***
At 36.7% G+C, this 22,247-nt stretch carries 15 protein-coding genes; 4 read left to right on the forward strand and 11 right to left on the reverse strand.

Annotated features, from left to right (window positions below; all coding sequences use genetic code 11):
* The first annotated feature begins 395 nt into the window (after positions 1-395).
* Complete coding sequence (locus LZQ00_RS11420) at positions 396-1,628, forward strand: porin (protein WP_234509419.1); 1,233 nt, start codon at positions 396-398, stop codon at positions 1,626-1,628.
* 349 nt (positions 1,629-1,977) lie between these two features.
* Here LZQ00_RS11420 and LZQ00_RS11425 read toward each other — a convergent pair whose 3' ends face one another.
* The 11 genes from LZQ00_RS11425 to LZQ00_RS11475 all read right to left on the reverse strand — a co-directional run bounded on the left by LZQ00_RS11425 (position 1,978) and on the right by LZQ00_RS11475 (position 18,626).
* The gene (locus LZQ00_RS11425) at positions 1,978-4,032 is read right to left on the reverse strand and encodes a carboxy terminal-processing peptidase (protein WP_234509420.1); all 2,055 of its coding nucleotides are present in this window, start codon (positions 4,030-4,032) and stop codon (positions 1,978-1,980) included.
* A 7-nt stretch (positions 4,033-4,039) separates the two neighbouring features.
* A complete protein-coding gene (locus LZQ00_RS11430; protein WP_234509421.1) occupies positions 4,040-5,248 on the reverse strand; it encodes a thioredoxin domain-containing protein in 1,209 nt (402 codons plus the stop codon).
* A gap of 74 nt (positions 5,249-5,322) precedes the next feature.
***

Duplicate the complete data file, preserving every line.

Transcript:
At 36.7% G+C, this 22,247-nt stretch carries 15 protein-coding genes; 4 read left to right on the forward strand and 11 right to left on the reverse strand.

Annotated features, from left to right (window positions below; all coding sequences use genetic code 11):
* The first annotated feature begins 395 nt into the window (after positions 1-395).
* Complete coding sequence (locus LZQ00_RS11420) at positions 396-1,628, forward strand: porin (protein WP_234509419.1); 1,233 nt, start codon at positions 396-398, stop codon at positions 1,626-1,628.
* 349 nt (positions 1,629-1,977) lie between these two features.
* Here LZQ00_RS11420 and LZQ00_RS11425 read toward each other — a convergent pair whose 3' ends face one another.
* The 11 genes from LZQ00_RS11425 to LZQ00_RS11475 all read right to left on the reverse strand — a co-directional run bounded on the left by LZQ00_RS11425 (position 1,978) and on the right by LZQ00_RS11475 (position 18,626).
* The gene (locus LZQ00_RS11425) at positions 1,978-4,032 is read right to left on the reverse strand and encodes a carboxy terminal-processing peptidase (protein WP_234509420.1); all 2,055 of its coding nucleotides are present in this window, start codon (positions 4,030-4,032) and stop codon (positions 1,978-1,980) included.
* A 7-nt stretch (positions 4,033-4,039) separates the two neighbouring features.
* A complete protein-coding gene (locus LZQ00_RS11430; protein WP_234509421.1) occupies positions 4,040-5,248 on the reverse strand; it encodes a thioredoxin domain-containing protein in 1,209 nt (402 codons plus the stop codon).
* A gap of 74 nt (positions 5,249-5,322) precedes the next feature.